Horseplay history repeats itself in Penn State case

It was just horseplay.

That's what he said.

But it wasn't sexual.

That was his defense to the allegations that he sexually abused children.

It was horseplay, nothing more.

I could be describing Jerry Sandusky, the former Penn State football coach, but I'm not.

It was a former Chicago priest who used the horseplay defense, in trying to fend off charges that he sexually abused a teenager from his Arlington Heights parish back in 1982. The priest, Father Robert Mayer, was eventually convicted and sentenced to prison after being linked to numerous other molestation cases.

The “horseplay” that Mayer continued to insist it was, ended up being costly for the Chicago Archdiocese that paid his victims millions of dollars in a settlement.

In the years since Mayer invoked his not-guilty-by-reason-of-horseplay defense, many other have done the same. Other priests, teachers, camp counselors, coaches, students and scout leaders have all tried to excuse their sexual abuse of children by explaining it away as horseplay.

There was the San Francisco minister who blamed his victims for mistaking “horseplay for molestation.” He was convicted of 26 counts in 1986.

In 1992 a Chicago priest was allowed to stay on the job after a complaint which involved “horseplay that could have been misinterpreted,” according to a church spokesman. Ten years later, the Rev. Robert Peter Bowman was removed from ministry following additional complaints.

Two high school students in Massachusetts pleaded guilty to brutal “hazing” incidents in 1999 that they dismissed as simply aggressive “horseplay.”

In 2003, the lawyer for a New Jersey priest said that “This is horseplay and wrestling twisted and turned into a convoluted story that puts this man on trial.” The priest was convicted.

The sickening list of excuses and rationalization goes on right up to what is happening at Penn State with Jerry Sandusky, who contends that his locker room antics were innocent fun. “We were showering and horsing around and he turned all the showers on and was sliding across the floor, and we were possibly snapping a towel in horseplay” Sandusky said.

His attorney, Joseph Amendola, has put the same defense out there, calling Sandusky “a big overgrown kid” who was just “horsing around.”

It may be just coincidence that the words horseplay and pedophile each have nine letters, but it is no accident that one almost always precedes the other.

One of the few research projects done on these cases supports that. A 1988 study of 102 convicted child sex offenders found that “sexual contacts commonly occurred in the context of accidental touching and horseplay or under the guise of routine care-giving.”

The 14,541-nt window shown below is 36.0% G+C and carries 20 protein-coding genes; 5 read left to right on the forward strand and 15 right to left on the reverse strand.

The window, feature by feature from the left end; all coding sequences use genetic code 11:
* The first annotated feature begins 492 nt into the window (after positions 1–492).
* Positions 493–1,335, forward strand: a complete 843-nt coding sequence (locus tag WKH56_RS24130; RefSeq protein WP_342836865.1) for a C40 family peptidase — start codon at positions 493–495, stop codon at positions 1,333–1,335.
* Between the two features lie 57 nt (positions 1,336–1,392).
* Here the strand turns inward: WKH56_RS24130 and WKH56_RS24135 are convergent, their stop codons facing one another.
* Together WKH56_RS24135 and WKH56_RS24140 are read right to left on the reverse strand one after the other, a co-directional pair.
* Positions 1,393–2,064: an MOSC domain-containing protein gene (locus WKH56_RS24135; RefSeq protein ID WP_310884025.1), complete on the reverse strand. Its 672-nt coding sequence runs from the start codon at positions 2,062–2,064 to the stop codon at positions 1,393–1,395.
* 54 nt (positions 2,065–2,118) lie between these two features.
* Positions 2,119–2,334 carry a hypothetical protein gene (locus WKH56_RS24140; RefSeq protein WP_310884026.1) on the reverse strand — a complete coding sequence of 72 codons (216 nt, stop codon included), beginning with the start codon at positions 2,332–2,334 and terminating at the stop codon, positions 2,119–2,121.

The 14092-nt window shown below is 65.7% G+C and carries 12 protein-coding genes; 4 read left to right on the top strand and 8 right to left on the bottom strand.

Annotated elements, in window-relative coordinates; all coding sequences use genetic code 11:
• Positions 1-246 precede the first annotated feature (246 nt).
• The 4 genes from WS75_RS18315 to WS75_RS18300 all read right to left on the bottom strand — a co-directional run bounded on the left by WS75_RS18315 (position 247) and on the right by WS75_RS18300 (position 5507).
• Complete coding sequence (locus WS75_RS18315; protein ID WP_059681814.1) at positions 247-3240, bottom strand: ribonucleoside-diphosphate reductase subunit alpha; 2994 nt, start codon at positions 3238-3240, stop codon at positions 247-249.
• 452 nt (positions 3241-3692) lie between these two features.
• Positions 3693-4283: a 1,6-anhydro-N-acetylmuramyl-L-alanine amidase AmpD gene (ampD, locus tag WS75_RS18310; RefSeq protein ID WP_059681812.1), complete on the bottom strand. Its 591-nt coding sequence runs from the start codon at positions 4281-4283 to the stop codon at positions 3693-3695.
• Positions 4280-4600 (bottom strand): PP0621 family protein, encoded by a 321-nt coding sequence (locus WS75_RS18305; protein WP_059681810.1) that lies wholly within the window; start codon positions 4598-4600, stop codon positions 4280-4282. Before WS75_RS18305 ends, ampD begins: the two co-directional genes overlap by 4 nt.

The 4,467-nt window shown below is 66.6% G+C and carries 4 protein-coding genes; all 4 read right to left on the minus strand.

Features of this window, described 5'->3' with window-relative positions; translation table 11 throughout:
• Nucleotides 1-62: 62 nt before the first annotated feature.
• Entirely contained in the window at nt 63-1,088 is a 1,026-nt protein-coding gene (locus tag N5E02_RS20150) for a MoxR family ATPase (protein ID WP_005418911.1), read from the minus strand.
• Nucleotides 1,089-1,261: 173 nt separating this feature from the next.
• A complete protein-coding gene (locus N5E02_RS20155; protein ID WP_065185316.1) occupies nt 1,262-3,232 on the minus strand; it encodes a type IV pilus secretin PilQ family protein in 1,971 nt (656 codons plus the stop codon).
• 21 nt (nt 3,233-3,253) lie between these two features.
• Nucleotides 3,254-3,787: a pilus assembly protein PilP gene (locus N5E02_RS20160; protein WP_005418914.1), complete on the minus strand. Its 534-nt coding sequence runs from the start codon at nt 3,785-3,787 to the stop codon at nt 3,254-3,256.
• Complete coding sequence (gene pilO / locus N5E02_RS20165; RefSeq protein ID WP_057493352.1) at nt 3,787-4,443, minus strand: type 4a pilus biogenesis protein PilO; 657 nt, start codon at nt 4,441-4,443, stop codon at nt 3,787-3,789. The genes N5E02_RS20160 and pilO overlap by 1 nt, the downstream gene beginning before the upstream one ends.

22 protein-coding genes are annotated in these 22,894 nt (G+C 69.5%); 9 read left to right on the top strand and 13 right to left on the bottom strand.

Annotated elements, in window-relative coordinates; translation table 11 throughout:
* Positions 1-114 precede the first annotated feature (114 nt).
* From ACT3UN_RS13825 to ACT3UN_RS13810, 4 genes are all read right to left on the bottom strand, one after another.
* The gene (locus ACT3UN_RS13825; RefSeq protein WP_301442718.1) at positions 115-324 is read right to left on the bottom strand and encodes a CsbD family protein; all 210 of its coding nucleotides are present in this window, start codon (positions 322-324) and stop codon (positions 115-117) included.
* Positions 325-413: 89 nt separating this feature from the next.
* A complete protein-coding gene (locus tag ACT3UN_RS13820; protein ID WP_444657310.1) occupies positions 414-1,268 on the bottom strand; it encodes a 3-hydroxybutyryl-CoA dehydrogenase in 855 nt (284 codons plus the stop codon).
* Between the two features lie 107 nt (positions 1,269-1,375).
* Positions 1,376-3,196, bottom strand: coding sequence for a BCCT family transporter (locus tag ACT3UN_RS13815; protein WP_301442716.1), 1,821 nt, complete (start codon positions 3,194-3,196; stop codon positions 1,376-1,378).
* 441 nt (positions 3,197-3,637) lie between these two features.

Pedophiles typically begin their moves gently, with tickling games, according to psychologists and law enforcement officials. “Belly Button Golf” is one of their favorites. It progresses to wrestling and hugging.

Remember, these are usually young, vulnerable children and the adults are frequently in positions of supervision or respect and have the benefit of conniving experience. The horseplay usually turns sinister even before the children realize what is happening.

Can truly innocent interactions between adults and children be misunderstood? I suppose it is possible. These days though, coaches, teachers, counselors and others shouldn't even be in a position where touching could enable that kind of confusion.

Unfortunately, the burden is still on parents of adolescents and teenagers to make sure they know that it is never right for an adult to touch them. Children need to be reminded of that and questioned from time to time, especially if something seems odd or out of place.

We place all of this emphasis on “if you see something, say something” when it comes to unattended lunch bags and suspicious-looking people. The reality is, considering the few terrorist attacks and random kidnappings that actually occur, our children seem to be more at risk of being molested.

With that in mind, starting at a young age we should be telling them to say something if they see something ... and if they feel something.

Chuck Goudie, whose column appears each Monday, is the chief investigative reporter at ABC7 News in Chicago. The views in this column are his own and not those of WLS-TV. He can be reached by email at, followed at and on